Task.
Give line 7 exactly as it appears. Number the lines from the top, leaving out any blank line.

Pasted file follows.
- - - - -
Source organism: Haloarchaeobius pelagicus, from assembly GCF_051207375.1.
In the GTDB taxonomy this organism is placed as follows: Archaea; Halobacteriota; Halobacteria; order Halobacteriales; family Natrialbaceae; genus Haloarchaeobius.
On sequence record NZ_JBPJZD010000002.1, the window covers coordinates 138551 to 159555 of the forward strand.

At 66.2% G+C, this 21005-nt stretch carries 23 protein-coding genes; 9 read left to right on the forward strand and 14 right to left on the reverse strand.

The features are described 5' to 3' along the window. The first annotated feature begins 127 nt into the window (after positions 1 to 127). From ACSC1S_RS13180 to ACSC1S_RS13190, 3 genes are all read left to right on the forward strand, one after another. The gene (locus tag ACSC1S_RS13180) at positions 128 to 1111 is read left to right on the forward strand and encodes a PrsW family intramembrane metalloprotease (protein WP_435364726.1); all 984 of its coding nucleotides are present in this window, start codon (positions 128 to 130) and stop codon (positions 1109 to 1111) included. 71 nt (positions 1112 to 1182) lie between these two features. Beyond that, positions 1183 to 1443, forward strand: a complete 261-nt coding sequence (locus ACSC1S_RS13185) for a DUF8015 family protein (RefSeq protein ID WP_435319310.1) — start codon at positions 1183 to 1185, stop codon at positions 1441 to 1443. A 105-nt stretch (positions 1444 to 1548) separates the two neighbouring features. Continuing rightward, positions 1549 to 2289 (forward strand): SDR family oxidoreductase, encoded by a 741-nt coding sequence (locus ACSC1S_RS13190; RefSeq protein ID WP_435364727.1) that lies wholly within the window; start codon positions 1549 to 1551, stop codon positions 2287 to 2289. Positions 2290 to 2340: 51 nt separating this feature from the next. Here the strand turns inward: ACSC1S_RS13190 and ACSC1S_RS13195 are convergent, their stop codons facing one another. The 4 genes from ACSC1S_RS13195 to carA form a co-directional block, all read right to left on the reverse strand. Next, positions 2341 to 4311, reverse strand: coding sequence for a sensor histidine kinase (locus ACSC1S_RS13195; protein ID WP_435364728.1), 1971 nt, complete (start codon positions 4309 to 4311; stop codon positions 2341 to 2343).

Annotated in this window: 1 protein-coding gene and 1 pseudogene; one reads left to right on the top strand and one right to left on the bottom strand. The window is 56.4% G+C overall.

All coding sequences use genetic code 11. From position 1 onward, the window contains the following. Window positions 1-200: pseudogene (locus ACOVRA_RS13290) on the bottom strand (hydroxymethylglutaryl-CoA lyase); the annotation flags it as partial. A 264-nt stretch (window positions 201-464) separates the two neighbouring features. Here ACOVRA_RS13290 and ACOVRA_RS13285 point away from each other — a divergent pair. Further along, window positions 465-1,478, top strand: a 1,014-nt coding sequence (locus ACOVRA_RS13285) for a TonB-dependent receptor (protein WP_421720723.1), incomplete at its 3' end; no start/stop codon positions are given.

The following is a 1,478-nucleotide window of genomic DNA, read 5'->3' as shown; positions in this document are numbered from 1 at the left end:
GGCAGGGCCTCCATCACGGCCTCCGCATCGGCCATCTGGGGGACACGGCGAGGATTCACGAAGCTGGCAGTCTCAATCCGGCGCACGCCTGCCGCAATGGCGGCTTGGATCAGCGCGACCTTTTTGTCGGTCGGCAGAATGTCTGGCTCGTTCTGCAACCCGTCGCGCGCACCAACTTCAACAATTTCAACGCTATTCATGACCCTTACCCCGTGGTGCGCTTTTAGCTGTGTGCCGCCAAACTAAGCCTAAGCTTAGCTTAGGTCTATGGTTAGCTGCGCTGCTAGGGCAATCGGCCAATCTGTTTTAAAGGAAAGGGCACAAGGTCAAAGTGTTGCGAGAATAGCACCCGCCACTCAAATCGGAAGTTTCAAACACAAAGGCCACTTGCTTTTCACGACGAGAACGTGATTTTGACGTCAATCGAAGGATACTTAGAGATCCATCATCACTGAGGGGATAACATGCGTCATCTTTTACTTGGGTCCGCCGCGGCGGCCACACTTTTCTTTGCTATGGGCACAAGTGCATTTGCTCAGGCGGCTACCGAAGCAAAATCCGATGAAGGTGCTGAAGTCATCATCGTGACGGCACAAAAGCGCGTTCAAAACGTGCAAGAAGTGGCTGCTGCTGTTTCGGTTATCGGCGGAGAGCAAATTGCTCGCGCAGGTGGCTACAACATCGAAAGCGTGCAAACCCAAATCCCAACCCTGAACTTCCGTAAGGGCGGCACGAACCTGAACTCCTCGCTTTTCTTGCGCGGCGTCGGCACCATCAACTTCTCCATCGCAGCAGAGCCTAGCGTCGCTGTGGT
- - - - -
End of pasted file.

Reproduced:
All coding sequences use genetic code 11. From position 1 onward, the window contains the following. Window positions 1-200: pseudogene (locus ACOVRA_RS13290) on the bottom strand (hydroxymethylglutaryl-CoA lyase); the annotation flags it as partial. A 264-nt stretch (window positions 201-464) separates the two neighbouring features. Here ACOVRA_RS13290 and ACOVRA_RS13285 point away from each other — a divergent pair. Further along, window positions 465-1,478, top strand: a 1,014-nt coding sequence (locus ACOVRA_RS13285) for a TonB-dependent receptor (protein WP_421720723.1), incomplete at its 3' end; no start/stop codon positions are given.